The Miners

Interview: The Miners’ Keith Marlowe Talks “Megunticook,” Learning Pedal Steel, and Vinyl Love


The Miners’ Keith Marlowe Talks “Megunticook,” Learning Pedal Steel, and Vinyl Love. Photo by Lisa Schaffer Photography

The Miners

Philadelphia-based alt-country and Americana band The Miners have released an album long in the making, Megunticook, which takes in a span of a number of years of songwriting for band leader Keith Marlowe. Their first release in 2012, the EP Miner’s Rebellion, set the tone for their future work, but Marlowe’s songwriting was only just getting started and Megunticook brings out some very personal storytelling and commentary, tracking universal human experiences, but grounding them in specific experiences drawn from Marlowe’s life.

The Miners’ single “Without You” debuted on Americana Highways and illustrated this trajectory for the album, taking an experience from Marlowe’s life, his wife’s battle with cancer, and expanding on it to encompass feelings of separation, uncertainty, and connection that just about any audience could find relevant. We spoke with Keith Marlowe about the genesis of the new songs, his own journey into learning how to play and write for the pedal steel, and the joys of collecting vinyl.

Americana Highways: I know you have an album release show coming up, but I also know that a lot of the song on the new album go back in time for you. Have you played all of these live at some point yet?

Keith Marlowe: Yes, almost every song that is on the album have been played live. There are a couple where the type of song means that the instrumentation is something that we don’t typically play live. But I used to do solo or duo acoustic shows, and if you count that, every song has been played live. I think the oldest song on this album may go back to 2008. These are really songs that we’ve played but I never recorded and put out.

Then, when we got into the process of deciding to record and put out an album, I wanted to make sure there was a group of songs that we could focus on getting out there before writing new songs. My fear was that I was going to start writing a new batch of songs, and then I’d confuse myself, and wonder if I should put them on the new album. I cut it off! Other than “Day The Drummer Died” and “Cardboard Sign,” those songs are regulars in our sets.

AH: When you’ve written something new, when do you bite bullet and play it live? Does that make you nervous to do, or is it more natural to you?

KM: It’s not a nervous thing. The band doesn’t play live that often, but we also don’t rehearse a lot. Early on, when I’d try to bring in song ideas and develop them, we’d never have enough time to work on them, and they’d never get completed. So I changed things up and wrote songs on my own, recorded demos at my home studio, and then would send that to everyone as something we’d work on. Then we’d rehearse it and debut it live. I was in a band in the late 80s and early 90s, and I’ve never been afraid to put a song out there as quickly as possible. If we like it and it sounds good, we throw it out there to see if it works. We’re looking for a reaction to it. But to be honest, I write for myself more than I write for an audience. If I like it, that’s fine.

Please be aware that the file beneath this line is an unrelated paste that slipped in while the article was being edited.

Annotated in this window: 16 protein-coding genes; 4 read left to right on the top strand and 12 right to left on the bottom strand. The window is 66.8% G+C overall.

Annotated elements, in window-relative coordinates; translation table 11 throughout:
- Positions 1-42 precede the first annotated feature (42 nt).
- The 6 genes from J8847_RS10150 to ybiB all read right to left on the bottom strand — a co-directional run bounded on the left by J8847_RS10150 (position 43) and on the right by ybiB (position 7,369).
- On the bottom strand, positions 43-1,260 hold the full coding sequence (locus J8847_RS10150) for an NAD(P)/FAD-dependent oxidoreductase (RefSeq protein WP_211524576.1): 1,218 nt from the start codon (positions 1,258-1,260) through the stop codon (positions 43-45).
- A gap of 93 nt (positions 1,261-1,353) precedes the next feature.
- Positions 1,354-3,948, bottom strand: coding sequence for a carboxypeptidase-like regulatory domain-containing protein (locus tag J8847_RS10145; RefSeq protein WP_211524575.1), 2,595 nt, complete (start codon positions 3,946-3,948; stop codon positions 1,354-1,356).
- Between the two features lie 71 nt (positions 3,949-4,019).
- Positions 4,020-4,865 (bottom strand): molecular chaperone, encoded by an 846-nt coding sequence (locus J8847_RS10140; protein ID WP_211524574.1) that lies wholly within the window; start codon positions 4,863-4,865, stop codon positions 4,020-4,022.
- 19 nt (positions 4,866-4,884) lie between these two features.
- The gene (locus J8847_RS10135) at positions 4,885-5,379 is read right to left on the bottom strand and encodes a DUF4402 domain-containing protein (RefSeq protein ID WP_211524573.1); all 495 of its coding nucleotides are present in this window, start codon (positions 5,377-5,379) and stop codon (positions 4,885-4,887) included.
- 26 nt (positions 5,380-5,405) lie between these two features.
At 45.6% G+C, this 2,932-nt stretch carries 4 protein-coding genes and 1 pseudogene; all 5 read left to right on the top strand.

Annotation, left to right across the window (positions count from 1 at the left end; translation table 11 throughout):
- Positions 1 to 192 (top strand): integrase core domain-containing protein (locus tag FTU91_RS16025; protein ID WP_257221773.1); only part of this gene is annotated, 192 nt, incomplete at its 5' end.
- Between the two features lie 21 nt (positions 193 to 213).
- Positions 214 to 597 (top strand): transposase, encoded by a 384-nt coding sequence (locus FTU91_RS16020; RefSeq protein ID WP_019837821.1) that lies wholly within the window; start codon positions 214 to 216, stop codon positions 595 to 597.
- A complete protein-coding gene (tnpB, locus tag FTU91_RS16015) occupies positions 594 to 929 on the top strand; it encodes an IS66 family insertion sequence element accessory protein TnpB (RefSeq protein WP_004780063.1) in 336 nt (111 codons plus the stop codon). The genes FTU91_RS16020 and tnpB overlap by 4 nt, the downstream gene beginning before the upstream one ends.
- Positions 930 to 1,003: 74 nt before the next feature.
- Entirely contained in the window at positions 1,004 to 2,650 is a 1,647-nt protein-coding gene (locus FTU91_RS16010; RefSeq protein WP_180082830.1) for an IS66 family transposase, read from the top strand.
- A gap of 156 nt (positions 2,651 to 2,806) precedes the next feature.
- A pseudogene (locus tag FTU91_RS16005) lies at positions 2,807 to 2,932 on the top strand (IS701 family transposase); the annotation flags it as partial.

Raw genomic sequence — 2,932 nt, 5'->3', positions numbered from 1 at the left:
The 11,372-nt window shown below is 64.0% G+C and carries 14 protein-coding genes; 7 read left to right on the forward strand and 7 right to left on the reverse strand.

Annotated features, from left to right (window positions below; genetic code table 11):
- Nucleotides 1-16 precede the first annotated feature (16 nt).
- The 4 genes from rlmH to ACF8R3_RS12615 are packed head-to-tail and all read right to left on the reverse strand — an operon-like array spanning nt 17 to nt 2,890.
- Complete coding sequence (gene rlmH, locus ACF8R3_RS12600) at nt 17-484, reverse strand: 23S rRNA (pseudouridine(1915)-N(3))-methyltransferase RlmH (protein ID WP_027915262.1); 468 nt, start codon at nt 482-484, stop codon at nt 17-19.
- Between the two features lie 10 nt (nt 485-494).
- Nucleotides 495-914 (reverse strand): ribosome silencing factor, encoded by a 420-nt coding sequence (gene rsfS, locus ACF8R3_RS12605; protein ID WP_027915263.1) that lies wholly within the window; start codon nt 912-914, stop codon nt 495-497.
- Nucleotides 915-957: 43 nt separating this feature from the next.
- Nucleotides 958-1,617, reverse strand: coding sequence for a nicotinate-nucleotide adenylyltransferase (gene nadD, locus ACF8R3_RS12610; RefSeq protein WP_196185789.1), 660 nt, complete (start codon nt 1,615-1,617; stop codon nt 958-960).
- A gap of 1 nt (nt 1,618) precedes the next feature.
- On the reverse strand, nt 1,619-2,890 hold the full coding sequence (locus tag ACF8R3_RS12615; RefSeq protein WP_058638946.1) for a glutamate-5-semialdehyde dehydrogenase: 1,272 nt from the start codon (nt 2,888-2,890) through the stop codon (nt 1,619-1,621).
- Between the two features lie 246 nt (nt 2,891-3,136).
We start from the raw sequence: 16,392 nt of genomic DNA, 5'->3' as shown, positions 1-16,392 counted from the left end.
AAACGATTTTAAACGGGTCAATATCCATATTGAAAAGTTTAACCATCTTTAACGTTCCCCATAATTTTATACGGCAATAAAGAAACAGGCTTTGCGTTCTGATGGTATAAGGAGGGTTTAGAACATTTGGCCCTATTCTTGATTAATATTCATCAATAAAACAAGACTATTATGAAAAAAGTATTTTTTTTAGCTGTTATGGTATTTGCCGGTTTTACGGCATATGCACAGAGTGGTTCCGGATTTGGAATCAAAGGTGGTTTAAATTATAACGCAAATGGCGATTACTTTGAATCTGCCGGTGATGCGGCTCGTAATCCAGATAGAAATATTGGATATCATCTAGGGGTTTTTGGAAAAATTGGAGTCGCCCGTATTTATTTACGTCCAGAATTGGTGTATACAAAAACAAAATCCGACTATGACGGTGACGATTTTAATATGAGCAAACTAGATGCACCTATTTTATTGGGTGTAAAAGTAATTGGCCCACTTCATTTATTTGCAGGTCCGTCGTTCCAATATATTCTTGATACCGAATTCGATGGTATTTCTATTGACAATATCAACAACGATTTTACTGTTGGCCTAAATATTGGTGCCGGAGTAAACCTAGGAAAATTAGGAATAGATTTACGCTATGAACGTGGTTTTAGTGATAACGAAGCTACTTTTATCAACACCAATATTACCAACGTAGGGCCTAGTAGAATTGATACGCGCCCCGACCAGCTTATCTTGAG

AH: I think it can be about energy, too. If you like it, and you bring that energy to it, people are much more likely to respond to that, and be positive also, right?

KM: Yes, definitely. I remember the first time we played “Without You” was pretty rocky, but we winged it, and it developed, and it ended up being the first song we put out as a single.

AH: Did the song change based on all the playing before recording it?

KM: Yes. It’s interesting that you ask that because I went back and listened to the demo before releasing the single. I realized, “This is really different.” It wasn’t different structure, but it’s now an acoustic song that kind of starts slow and builds in, then eventually gets to full instrumentation and drums.

When I recorded it, it was all electric guitar and started full on, going all the way through with the same instrumentation from start to finish. There were a lot more electric licks, so it definitely changed a lot in terms of the feel of it. The other thing is that it was recorded a step below, key-wise. When I started to play it with the band, I realized that it was a little low and didn’t project enough.

AH: Something that I find interesting about the way the album works is that I know it is drawn from your life, and has autobiographical aspects to it, but it seems like it’s been made as universal as possible in terms of the phrasing. Was that something you thought about it or did it just turn out that way?

KM: When I write, I’m a music-first person, generally. The Miners is the first band I’ve ever fronted, and I wasn’t the original front person for the band. In my old band, Tornado 5, which was an alternative rock band, I was the guitar player and I wrote all the music. The vocalist wrote all the lyrics and had a vocal line for the music. So I’ve always been music-first. Usually I think what I’m going to write about as a topic, and then mold the lyrics around that. I try to write lyrics that I think are good and I appreciate great lyrics, but I’ve also heard terrible lyrics.

I’m a big consumer of music, and I always have been. I’ve always tried to find things that most people don’t listen to. So I think those types of people aren’t trying to write hits, they are just trying to write good music.

AH: They write in a less commercially-minded way?

KM: Right, and that’s how I do it. I write something where I can think, “I like this song. I’d listen to it.” If it came up on my Spotify list, I’d check it out. That’s my goal. The hope is that other people might like it after that, but I don’t write lyrics wondering if they’ll be loved. I wrote “Without You” because I was dealing with my wife’s diagnosis, and I needed a way to deal with it, though my wife loves the song.

AH: With that song, I feel like there’s enough ambiguity in there, that it could be about many things. It could be about a bad fight with someone, or it could even be a breakup song. The emotion is the main thing, isn’t it?